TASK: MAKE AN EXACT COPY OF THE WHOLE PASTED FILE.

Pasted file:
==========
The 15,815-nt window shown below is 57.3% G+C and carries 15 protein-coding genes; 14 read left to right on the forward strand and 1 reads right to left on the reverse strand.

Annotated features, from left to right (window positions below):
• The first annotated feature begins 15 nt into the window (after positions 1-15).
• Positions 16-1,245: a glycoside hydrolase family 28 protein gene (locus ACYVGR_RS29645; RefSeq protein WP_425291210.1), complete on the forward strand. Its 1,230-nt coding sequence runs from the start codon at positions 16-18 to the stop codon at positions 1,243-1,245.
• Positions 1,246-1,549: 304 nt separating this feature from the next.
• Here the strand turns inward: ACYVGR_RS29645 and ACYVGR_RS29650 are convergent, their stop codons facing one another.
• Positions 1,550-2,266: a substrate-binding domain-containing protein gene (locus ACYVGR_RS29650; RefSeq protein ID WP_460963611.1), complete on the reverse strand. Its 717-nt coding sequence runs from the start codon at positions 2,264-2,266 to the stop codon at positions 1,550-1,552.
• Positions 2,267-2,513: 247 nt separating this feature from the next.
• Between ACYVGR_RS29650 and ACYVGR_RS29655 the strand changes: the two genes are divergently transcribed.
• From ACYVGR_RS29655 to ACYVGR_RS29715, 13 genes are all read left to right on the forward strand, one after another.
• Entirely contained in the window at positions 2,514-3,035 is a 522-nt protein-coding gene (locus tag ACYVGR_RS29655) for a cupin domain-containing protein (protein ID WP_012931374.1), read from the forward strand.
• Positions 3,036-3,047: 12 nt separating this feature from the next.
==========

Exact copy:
The 15,815-nt window shown below is 57.3% G+C and carries 15 protein-coding genes; 14 read left to right on the forward strand and 1 reads right to left on the reverse strand.

Annotated features, from left to right (window positions below):
• The first annotated feature begins 15 nt into the window (after positions 1-15).
• Positions 16-1,245: a glycoside hydrolase family 28 protein gene (locus ACYVGR_RS29645; RefSeq protein WP_425291210.1), complete on the forward strand. Its 1,230-nt coding sequence runs from the start codon at positions 16-18 to the stop codon at positions 1,243-1,245.
• Positions 1,246-1,549: 304 nt separating this feature from the next.
• Here the strand turns inward: ACYVGR_RS29645 and ACYVGR_RS29650 are convergent, their stop codons facing one another.
• Positions 1,550-2,266: a substrate-binding domain-containing protein gene (locus ACYVGR_RS29650; RefSeq protein ID WP_460963611.1), complete on the reverse strand. Its 717-nt coding sequence runs from the start codon at positions 2,264-2,266 to the stop codon at positions 1,550-1,552.
• Positions 2,267-2,513: 247 nt separating this feature from the next.
• Between ACYVGR_RS29650 and ACYVGR_RS29655 the strand changes: the two genes are divergently transcribed.
• From ACYVGR_RS29655 to ACYVGR_RS29715, 13 genes are all read left to right on the forward strand, one after another.
• Entirely contained in the window at positions 2,514-3,035 is a 522-nt protein-coding gene (locus tag ACYVGR_RS29655) for a cupin domain-containing protein (protein ID WP_012931374.1), read from the forward strand.
• Positions 3,036-3,047: 12 nt separating this feature from the next.